A Driving Instructor's Blog

I just had to get me one of these!

I’ve been fascinated by drones for years, and always had plans to get one. They’re a tad expensive, I admit, but I saw that DJI were just about to release the Mini 2, and I thought it would be an ideal opportunity to get in on the ground floor. So I ordered the Fly More Combo pack through Amazon, and it came next day.

The Mini 2 weighs just under 250g. When you fold out the four propeller arms and remove the gimbal (camera) cover, you’re ready to take off. Well, you are once you’ve set everything else up – which isn’t difficult at all.

The kit comes with a remote control unit, and you need a smartphone to use it. You have to download the DJI Fly app and run through the setup process, which only takes a few minutes, but then you’re good to go.

I wanted to be within the Law, so I went to the Civil Aviation Authority (CAA) website and passed the necessary test to become an approved drone pilot (it’s free). That gave me my pilot/flyer number, which I’ve stuck on the side of my drone. It’s valid for three years. Technically, I didn’t need to do this for the Mini 2 as it weighs less than 250g – but only just, so I thought I may as well in case I upgrade at any point (in any case, the sticker I put on it with my flyer ID has probably taken it to 250-251g).  It only took about 15 minutes of revision to pick up some of the numbers about how close to people and buildings you should be, and that was that.

The Mini 2 records at up to 4K video, so it is broadcast quality. You can alter the video quality down to HD, and change the frame rate, but 4K can record at up to 30fps. In HD, it goes up to 60fps. It doesn’t record automatically the moment you turn it on, and you select the function through the app as you’re controlling the drone. This is a sample of what I recorded recently, showing the three levels of zoom available at 4K.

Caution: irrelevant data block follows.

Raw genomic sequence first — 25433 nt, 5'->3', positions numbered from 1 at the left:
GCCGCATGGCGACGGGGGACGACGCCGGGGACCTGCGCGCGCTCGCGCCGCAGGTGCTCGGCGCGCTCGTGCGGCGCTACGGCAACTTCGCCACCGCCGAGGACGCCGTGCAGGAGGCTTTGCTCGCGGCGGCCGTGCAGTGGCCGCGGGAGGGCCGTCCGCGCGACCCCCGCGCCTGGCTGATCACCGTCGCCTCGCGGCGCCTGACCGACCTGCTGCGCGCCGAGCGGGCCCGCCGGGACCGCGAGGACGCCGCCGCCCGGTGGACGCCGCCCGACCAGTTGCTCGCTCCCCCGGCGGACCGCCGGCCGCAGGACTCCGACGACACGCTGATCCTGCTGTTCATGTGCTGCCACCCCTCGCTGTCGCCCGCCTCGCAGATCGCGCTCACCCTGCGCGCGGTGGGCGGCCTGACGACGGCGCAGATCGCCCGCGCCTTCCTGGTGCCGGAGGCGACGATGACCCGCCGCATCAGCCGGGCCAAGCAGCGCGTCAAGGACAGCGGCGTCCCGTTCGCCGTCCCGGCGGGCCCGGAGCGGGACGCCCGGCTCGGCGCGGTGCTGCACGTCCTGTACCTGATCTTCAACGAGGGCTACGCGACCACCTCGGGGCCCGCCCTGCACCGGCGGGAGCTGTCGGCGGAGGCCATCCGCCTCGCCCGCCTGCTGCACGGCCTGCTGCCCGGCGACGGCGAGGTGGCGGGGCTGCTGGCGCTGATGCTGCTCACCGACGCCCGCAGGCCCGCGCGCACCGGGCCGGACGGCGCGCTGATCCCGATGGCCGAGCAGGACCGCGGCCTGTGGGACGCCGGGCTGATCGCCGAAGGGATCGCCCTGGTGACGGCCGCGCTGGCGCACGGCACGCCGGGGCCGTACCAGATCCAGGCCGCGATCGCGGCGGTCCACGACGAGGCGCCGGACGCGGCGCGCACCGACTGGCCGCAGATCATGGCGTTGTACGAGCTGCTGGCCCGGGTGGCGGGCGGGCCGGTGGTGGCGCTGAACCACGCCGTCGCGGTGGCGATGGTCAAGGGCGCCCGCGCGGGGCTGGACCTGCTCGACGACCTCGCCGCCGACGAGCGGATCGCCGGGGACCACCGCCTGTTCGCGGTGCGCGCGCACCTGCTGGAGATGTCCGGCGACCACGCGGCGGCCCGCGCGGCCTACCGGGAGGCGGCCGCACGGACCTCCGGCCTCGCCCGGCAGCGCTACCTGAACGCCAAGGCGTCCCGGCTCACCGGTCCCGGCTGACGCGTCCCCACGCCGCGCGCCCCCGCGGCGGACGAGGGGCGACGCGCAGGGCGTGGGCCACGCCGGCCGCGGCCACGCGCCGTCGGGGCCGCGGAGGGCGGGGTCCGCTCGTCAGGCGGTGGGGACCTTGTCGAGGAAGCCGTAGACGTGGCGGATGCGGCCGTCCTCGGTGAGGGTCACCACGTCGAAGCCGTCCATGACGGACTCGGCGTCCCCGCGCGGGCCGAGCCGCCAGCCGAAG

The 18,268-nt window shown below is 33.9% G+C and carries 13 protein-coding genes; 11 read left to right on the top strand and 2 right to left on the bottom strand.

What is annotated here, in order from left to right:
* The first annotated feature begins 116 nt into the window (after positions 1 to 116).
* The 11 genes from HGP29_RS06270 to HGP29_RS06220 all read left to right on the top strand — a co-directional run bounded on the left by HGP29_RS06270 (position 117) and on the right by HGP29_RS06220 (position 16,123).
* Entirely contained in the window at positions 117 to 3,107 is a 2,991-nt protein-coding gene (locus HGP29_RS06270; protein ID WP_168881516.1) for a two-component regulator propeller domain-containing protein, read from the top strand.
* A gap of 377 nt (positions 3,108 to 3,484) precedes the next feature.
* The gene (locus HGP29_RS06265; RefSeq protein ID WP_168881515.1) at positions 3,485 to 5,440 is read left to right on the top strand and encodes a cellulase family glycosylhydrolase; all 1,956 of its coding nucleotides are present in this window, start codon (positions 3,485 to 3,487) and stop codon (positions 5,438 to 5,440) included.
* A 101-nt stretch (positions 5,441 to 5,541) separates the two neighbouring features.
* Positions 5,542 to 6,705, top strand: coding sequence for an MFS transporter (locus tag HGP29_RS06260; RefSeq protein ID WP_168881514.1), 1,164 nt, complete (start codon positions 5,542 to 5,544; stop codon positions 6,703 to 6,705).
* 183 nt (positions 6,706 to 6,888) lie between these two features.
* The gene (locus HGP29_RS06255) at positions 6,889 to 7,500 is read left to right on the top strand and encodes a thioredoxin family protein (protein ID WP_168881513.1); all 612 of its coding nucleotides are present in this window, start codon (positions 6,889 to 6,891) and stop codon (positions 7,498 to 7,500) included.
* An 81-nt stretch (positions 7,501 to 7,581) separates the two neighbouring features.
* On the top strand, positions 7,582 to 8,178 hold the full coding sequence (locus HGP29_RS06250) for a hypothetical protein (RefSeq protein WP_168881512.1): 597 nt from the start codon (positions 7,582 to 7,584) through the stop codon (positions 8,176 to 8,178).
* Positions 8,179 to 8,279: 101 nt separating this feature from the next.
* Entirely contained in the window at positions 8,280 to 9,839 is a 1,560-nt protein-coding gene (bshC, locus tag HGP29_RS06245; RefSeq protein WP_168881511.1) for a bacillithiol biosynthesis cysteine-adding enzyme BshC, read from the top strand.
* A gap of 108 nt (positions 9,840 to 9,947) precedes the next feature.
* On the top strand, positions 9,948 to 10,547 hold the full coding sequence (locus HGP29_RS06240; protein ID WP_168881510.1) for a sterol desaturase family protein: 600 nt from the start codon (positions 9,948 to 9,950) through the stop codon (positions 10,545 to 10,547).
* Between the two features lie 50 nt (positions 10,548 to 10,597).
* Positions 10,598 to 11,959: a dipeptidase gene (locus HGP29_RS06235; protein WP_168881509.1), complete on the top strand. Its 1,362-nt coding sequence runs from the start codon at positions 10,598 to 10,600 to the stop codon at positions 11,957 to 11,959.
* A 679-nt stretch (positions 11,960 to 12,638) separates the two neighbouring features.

And this is an example of a slow pan at around 80m altitude.

The Fly Combo kit comes with three batteries, and each will give about 30 minutes of flying time. You also get a spare set of propellers (4 x 2) and screwdriver to replace them with. A spare set of propellers (if you needed one) currently costs £11 from DJI, so no big problem. The thing is, they are very fragile, and if you were to let them hit anything then they could easily shatter. I think they’re made from carbon fibre, but they are very light.

Control is smooth and easy. You’re not going to fly into things unless you’re a total klutz. You can buy propeller protectors if you’re worried, anyway. When hovering, it is rock-steady up to Beaufort Scale 5 (fresh breeze). You can also get a 1-2 year accidental damage warranty, which is offered when you sign up to the app during registration – and I recommend doing it, just in case. It isn’t expensive.

The Mini 2 has a range of 4km (4,000m), but you should never let a drone out of your sight, and in the UK you’re limited to 120m (400 feet) altitude and how close you can get to people.

If you’re buying someone a Christmas present – and if you’re going to splurge, as opposed to buying them socks or deodorant – this is the way to go! It is brilliant fun, with the bonus of superb quality video.

These samples were taken in a field when I was out testing it just after I got it. It’s a great experience flying it around, seeing it ascend and descend, and race around a large open space. But it is also good for stable stuff – checking the pointing on chimney stacks, for example. Once we’re out of COVID, I’ve got lots of plans for where I want to fly it.

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I should point out that DJI drones are probably the best you can get (certainly one of the best), but there is a plethora of cheaper drones that are ideal for kids or those on a smaller budget. This is just a sample.

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